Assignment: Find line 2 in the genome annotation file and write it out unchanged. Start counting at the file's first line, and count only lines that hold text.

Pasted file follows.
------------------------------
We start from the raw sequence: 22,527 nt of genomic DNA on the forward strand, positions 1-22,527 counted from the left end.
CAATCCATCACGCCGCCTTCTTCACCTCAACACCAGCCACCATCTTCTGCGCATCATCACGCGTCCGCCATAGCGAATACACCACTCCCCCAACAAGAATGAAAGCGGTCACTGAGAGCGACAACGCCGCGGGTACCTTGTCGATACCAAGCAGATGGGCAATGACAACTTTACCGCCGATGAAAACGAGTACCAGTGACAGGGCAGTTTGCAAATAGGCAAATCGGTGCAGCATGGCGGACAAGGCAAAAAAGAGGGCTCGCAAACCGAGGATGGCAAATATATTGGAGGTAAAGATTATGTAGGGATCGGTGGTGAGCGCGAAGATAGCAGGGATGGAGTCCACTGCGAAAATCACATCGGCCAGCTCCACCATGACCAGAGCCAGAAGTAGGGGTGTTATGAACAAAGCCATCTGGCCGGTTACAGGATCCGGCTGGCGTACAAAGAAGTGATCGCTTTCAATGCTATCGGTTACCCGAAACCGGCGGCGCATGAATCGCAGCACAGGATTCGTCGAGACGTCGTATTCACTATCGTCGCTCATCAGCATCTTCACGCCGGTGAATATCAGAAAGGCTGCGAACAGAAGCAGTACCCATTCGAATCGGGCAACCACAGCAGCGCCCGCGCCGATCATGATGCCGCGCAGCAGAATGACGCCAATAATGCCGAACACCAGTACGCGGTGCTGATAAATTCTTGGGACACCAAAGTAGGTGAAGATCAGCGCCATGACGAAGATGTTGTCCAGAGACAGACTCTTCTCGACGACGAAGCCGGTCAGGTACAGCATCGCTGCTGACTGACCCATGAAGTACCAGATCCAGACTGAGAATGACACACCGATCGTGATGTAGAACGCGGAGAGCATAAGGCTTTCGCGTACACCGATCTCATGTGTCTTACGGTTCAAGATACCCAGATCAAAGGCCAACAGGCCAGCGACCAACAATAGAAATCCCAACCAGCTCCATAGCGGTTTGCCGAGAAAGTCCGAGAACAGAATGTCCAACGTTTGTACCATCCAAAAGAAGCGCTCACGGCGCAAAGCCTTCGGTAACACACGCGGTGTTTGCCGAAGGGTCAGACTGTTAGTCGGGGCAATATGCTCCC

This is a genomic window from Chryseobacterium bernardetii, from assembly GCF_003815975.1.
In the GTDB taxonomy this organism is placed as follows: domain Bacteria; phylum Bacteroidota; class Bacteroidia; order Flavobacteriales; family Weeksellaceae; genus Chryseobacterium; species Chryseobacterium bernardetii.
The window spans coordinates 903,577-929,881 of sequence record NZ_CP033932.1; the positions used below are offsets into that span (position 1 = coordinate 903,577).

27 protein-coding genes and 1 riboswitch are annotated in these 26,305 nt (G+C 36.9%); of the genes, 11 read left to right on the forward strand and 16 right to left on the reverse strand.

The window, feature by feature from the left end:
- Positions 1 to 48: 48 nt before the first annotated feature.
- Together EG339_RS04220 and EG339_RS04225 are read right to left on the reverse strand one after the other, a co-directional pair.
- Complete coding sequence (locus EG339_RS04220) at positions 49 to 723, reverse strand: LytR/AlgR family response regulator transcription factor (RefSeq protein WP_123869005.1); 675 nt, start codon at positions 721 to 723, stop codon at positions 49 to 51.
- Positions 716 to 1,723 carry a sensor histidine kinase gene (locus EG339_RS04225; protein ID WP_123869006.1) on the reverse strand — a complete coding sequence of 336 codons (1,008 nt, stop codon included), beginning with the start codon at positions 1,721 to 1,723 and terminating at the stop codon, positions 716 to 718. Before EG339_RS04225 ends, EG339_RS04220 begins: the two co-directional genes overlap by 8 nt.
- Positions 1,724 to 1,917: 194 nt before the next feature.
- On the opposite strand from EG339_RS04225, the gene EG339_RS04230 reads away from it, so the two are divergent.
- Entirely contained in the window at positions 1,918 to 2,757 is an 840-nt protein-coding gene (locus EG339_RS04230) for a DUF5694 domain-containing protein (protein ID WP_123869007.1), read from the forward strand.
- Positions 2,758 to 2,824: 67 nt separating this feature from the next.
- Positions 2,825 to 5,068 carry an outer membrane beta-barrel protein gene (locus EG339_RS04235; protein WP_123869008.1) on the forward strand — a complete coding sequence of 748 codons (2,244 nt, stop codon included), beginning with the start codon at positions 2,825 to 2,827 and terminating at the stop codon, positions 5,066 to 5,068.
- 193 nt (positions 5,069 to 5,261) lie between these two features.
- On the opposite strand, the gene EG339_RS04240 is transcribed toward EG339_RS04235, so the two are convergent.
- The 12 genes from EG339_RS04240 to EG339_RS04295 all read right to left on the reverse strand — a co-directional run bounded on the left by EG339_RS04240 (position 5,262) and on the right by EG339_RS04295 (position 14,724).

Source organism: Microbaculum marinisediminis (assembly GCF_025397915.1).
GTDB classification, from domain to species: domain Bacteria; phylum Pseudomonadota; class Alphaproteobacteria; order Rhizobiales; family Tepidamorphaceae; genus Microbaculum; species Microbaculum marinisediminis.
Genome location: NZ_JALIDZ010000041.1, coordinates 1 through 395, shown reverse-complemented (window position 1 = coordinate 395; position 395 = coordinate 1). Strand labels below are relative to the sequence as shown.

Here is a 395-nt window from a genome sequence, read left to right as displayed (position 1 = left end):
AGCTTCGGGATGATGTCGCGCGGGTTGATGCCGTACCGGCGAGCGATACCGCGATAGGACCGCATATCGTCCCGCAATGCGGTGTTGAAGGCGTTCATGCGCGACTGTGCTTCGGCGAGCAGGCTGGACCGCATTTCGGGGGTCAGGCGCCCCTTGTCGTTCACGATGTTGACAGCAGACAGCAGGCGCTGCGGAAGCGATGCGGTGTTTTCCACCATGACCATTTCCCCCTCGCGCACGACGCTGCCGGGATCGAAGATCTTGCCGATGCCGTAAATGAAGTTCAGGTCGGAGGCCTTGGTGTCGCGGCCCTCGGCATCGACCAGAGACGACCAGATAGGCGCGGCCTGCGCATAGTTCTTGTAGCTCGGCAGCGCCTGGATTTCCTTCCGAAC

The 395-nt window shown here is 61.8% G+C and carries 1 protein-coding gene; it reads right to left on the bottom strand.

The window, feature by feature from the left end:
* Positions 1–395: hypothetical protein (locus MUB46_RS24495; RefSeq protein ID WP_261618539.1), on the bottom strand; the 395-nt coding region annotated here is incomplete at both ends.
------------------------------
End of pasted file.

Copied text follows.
CAATCCATCACGCCGCCTTCTTCACCTCAACACCAGCCACCATCTTCTGCGCATCATCACGCGTCCGCCATAGCGAATACACCACTCCCCCAACAAGAATGAAAGCGGTCACTGAGAGCGACAACGCCGCGGGTACCTTGTCGATACCAAGCAGATGGGCAATGACAACTTTACCGCCGATGAAAACGAGTACCAGTGACAGGGCAGTTTGCAAATAGGCAAATCGGTGCAGCATGGCGGACAAGGCAAAAAAGAGGGCTCGCAAACCGAGGATGGCAAATATATTGGAGGTAAAGATTATGTAGGGATCGGTGGTGAGCGCGAAGATAGCAGGGATGGAGTCCACTGCGAAAATCACATCGGCCAGCTCCACCATGACCAGAGCCAGAAGTAGGGGTGTTATGAACAAAGCCATCTGGCCGGTTACAGGATCCGGCTGGCGTACAAAGAAGTGATCGCTTTCAATGCTATCGGTTACCCGAAACCGGCGGCGCATGAATCGCAGCACAGGATTCGTCGAGACGTCGTATTCACTATCGTCGCTCATCAGCATCTTCACGCCGGTGAATATCAGAAAGGCTGCGAACAGAAGCAGTACCCATTCGAATCGGGCAACCACAGCAGCGCCCGCGCCGATCATGATGCCGCGCAGCAGAATGACGCCAATAATGCCGAACACCAGTACGCGGTGCTGATAAATTCTTGGGACACCAAAGTAGGTGAAGATCAGCGCCATGACGAAGATGTTGTCCAGAGACAGACTCTTCTCGACGACGAAGCCGGTCAGGTACAGCATCGCTGCTGACTGACCCATGAAGTACCAGATCCAGACTGAGAATGACACACCGATCGTGATGTAGAACGCGGAGAGCATAAGGCTTTCGCGTACACCGATCTCATGTGTCTTACGGTTCAAGATACCCAGATCAAAGGCCAACAGGCCAGCGACCAACAATAGAAATCCCAACCAGCTCCATAGCGGTTTGCCGAGAAAGTCCGAGAACAGAATGTCCAACGTTTGTACCATCCAAAAGAAGCGCTCACGGCGCAAAGCCTTCGGTAACACACGCGGTGTTTGCCGAAGGGTCAGACTGTTAGTCGGGGCAATATGCTCCC